What’s the Role of Technology in Procurement?


Emily NewtonEditor-in-Chief at Revolutionized

Friday, February 17, 2023

Analyzing demand, budgeting and supplier research are only a few aspects of the procurement process. It was long dominated by paper-and-pen methods, slowly adapting to technological improvements to streamline operations.

Article 5 Minutes
What’s the Role of Technology in Procurement?

The role of technology in procurement becomes more relevant as companies embrace its usefulness. Tech can execute tasks like budgeting, ordering and handling communications. Businesses that maximize these benefits will notice higher profit margins and productivity for a more prominent competitive advantage.

Using technology for procurement departments

Imagine using frequently updated and improved programs instead of technology that’s hard to boot and several decades old. Options exist for modernizing teams with specific or generalized goals.

Cloud access is the most notable item procurement teams want. Technology with cloud functionality allows remote teams and international correspondents to connect immediately, and changes upload in a flash. Providing cloud access is simple across organizations. It lets companies update and organize procedural documents, evaluate technological permissions, and reduce hardware and software expenses.

It also increases process automation — a technological necessity for almost every sector in the modern age. Internet of Things (IoT) technology or AI assistance could raise the value of existing procurement technologies. Some options include:

  • OneTrust
  • Gatekeeper
  • Ecovadis
  • Procurify
  • HICX

There are systems for more niche procurement facets, like data governance or more generalized hubs for more comprehensive views.

Consolidating and streamlining app stacks

App stacks are a bane among companies attempting to over-optimize their technological incorporation. Procurement departments may use multiple outdated technologies, wasting time and resources flipping through websites for each supplier or Microsoft Office documents of receipts, records and budgets. These programs are antiquated and don’t provide as much insight into the procurement process as new technology can.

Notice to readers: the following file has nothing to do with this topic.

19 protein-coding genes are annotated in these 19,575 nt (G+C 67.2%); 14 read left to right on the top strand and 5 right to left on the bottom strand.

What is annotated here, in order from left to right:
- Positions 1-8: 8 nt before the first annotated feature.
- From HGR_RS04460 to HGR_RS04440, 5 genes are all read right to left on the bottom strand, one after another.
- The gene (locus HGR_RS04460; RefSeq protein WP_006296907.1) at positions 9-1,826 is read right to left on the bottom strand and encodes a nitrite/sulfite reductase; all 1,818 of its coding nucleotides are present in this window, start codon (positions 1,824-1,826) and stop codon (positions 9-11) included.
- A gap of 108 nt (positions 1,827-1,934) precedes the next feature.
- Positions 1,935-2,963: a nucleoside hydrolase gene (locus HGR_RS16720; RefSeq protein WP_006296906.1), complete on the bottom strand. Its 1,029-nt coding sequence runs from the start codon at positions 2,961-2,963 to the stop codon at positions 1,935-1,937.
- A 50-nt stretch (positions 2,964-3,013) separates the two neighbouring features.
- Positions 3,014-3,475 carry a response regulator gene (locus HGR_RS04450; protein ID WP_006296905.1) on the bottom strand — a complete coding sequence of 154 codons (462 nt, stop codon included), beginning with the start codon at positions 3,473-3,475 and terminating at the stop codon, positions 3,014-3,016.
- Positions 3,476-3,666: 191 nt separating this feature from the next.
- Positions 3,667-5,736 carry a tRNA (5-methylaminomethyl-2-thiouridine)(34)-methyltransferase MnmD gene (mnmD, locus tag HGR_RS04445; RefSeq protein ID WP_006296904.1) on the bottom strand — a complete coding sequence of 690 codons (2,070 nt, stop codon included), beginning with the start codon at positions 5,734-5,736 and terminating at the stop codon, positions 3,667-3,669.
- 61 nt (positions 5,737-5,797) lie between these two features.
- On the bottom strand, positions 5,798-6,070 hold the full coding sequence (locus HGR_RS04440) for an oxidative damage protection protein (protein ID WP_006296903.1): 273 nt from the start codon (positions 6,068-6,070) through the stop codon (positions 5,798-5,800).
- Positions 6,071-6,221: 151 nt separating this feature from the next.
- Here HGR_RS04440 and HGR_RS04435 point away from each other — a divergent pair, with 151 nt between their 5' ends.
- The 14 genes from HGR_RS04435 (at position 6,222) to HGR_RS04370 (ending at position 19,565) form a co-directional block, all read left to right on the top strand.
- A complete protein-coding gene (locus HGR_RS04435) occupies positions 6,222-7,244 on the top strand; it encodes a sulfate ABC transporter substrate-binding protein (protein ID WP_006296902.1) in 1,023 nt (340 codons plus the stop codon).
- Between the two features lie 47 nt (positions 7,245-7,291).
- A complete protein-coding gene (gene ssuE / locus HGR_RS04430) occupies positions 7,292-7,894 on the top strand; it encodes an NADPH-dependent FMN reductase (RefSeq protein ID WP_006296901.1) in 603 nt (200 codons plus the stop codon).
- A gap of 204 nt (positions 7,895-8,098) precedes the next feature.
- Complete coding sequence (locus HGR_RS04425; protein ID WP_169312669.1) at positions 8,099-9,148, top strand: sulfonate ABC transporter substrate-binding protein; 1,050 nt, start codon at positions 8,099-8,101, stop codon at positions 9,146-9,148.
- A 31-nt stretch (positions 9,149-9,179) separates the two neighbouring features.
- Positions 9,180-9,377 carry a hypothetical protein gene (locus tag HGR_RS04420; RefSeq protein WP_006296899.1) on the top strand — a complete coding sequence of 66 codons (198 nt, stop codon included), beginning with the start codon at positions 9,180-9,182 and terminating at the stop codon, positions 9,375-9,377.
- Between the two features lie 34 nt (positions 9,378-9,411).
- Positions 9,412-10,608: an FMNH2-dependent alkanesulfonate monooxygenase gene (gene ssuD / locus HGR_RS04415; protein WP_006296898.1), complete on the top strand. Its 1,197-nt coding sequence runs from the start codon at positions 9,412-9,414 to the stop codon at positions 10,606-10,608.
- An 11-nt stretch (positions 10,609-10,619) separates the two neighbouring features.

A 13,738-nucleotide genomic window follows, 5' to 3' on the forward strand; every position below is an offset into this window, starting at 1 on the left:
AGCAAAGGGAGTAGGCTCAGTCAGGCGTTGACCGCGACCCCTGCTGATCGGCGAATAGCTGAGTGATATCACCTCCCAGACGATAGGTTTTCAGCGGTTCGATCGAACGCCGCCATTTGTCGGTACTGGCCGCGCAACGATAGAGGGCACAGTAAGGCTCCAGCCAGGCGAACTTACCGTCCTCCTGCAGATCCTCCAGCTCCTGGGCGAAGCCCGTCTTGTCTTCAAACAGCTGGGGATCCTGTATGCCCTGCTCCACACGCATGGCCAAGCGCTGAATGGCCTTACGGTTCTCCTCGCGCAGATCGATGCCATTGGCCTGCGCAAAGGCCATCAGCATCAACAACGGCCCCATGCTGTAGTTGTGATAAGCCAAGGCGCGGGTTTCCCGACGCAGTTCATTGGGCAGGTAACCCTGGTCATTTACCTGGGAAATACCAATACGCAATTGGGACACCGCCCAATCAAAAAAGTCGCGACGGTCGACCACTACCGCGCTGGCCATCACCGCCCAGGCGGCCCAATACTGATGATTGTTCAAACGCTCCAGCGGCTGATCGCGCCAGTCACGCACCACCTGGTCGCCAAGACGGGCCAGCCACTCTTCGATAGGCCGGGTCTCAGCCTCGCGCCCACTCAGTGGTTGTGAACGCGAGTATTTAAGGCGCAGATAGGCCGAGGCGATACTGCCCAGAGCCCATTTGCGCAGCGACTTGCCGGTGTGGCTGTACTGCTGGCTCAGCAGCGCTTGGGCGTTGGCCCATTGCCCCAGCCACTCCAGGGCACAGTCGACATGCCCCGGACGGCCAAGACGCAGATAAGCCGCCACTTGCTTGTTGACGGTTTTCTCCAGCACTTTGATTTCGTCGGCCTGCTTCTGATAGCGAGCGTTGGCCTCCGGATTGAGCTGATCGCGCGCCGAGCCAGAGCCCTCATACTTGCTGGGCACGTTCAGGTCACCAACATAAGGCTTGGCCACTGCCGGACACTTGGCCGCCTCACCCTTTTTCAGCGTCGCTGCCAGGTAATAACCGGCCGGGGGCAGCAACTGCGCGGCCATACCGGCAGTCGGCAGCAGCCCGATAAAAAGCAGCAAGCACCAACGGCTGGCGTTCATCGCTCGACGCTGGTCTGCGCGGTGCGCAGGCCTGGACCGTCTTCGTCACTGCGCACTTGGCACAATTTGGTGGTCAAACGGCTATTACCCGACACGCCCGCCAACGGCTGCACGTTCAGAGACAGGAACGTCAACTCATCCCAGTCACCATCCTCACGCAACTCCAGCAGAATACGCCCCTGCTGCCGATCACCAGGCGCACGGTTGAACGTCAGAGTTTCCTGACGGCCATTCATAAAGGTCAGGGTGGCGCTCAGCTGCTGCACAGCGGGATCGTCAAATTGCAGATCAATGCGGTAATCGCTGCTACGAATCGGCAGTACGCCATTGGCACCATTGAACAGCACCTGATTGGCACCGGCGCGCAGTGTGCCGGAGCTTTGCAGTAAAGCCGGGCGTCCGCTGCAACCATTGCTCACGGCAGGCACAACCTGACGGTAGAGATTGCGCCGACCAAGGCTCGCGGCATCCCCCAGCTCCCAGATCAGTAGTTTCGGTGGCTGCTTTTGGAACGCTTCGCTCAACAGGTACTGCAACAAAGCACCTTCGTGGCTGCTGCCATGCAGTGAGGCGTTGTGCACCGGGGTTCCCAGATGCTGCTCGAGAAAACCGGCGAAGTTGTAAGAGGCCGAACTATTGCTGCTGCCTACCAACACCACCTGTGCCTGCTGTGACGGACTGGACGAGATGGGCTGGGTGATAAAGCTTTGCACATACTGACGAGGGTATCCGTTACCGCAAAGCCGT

Bringing every data point into one location allows businesses to operate within one ecosystem, seeing spending data, inventory stores and negotiation progress without app fatigue. Modern interfaces and reliable updates promise higher cybersecurity and newer functionalities as developers improve the procurement program over time.

Technology in procurement isn’t about accumulating as much as available — it’s about refining the least amount to the most significant advantage.

Expanding knowledge and process discovery

The benefit of centralized information means every team decision becomes more well-informed. The app consolidation is a boon. However, exposure to real-time analytics and data updates from internal teams and external suppliers allows companies to make financing choices and draft contract proposals more wisely.

Perpetual analytics access will continually inform companies of their bottom line’s health. It will show the company’s wasted resources and where budget cuts can occur. It could outline productivity metrics, showing areas where training can improve or what procurement teams should phase out for potentially more diverse or reliable options. Risk management has never been more straightforward.

Knowledge like this puts businesses ahead, especially in the international market. It’s easy to shuffle through currencies, time zones, contracts and compliances in multiple languages if a program handles the administration.

Additionally, having a more knowledgeable team grants insights into more organic process discovery. eProcurement technology can highlight areas that consistently exceed budgets or what suppliers always need to meet expectations. It may become a focal point of the team to create workflow standards or attempt to eliminate unnecessary process steps. Procurement technology could reveal these needs and assist with completing them.